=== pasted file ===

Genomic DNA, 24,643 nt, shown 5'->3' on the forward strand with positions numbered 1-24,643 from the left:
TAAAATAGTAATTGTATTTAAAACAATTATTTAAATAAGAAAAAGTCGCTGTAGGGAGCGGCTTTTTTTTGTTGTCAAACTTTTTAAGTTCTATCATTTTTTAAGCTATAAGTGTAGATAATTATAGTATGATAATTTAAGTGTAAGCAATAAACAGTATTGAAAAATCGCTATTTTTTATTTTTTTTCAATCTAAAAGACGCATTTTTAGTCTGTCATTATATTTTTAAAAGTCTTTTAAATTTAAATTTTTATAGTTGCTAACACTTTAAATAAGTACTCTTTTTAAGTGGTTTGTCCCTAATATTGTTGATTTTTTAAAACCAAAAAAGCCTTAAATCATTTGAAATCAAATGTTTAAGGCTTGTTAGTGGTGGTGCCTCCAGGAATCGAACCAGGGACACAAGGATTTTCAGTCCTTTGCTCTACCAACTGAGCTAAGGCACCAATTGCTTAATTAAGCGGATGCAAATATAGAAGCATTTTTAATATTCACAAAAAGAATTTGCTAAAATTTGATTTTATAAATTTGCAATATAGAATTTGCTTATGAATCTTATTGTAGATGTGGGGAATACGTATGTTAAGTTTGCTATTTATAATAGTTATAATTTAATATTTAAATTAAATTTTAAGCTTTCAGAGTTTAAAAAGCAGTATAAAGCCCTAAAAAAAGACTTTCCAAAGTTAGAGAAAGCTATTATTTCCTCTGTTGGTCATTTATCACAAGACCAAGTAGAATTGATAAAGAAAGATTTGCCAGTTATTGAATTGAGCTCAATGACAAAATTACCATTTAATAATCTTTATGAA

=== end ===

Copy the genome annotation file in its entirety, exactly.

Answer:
Genomic DNA, 24,643 nt, shown 5'->3' on the forward strand with positions numbered 1-24,643 from the left:
TAAAATAGTAATTGTATTTAAAACAATTATTTAAATAAGAAAAAGTCGCTGTAGGGAGCGGCTTTTTTTTGTTGTCAAACTTTTTAAGTTCTATCATTTTTTAAGCTATAAGTGTAGATAATTATAGTATGATAATTTAAGTGTAAGCAATAAACAGTATTGAAAAATCGCTATTTTTTATTTTTTTTCAATCTAAAAGACGCATTTTTAGTCTGTCATTATATTTTTAAAAGTCTTTTAAATTTAAATTTTTATAGTTGCTAACACTTTAAATAAGTACTCTTTTTAAGTGGTTTGTCCCTAATATTGTTGATTTTTTAAAACCAAAAAAGCCTTAAATCATTTGAAATCAAATGTTTAAGGCTTGTTAGTGGTGGTGCCTCCAGGAATCGAACCAGGGACACAAGGATTTTCAGTCCTTTGCTCTACCAACTGAGCTAAGGCACCAATTGCTTAATTAAGCGGATGCAAATATAGAAGCATTTTTAATATTCACAAAAAGAATTTGCTAAAATTTGATTTTATAAATTTGCAATATAGAATTTGCTTATGAATCTTATTGTAGATGTGGGGAATACGTATGTTAAGTTTGCTATTTATAATAGTTATAATTTAATATTTAAATTAAATTTTAAGCTTTCAGAGTTTAAAAAGCAGTATAAAGCCCTAAAAAAAGACTTTCCAAAGTTAGAGAAAGCTATTATTTCCTCTGTTGGTCATTTATCACAAGACCAAGTAGAATTGATAAAGAAAGATTTGCCAGTTATTGAATTGAGCTCAATGACAAAATTACCATTTAATAATCTTTATGAA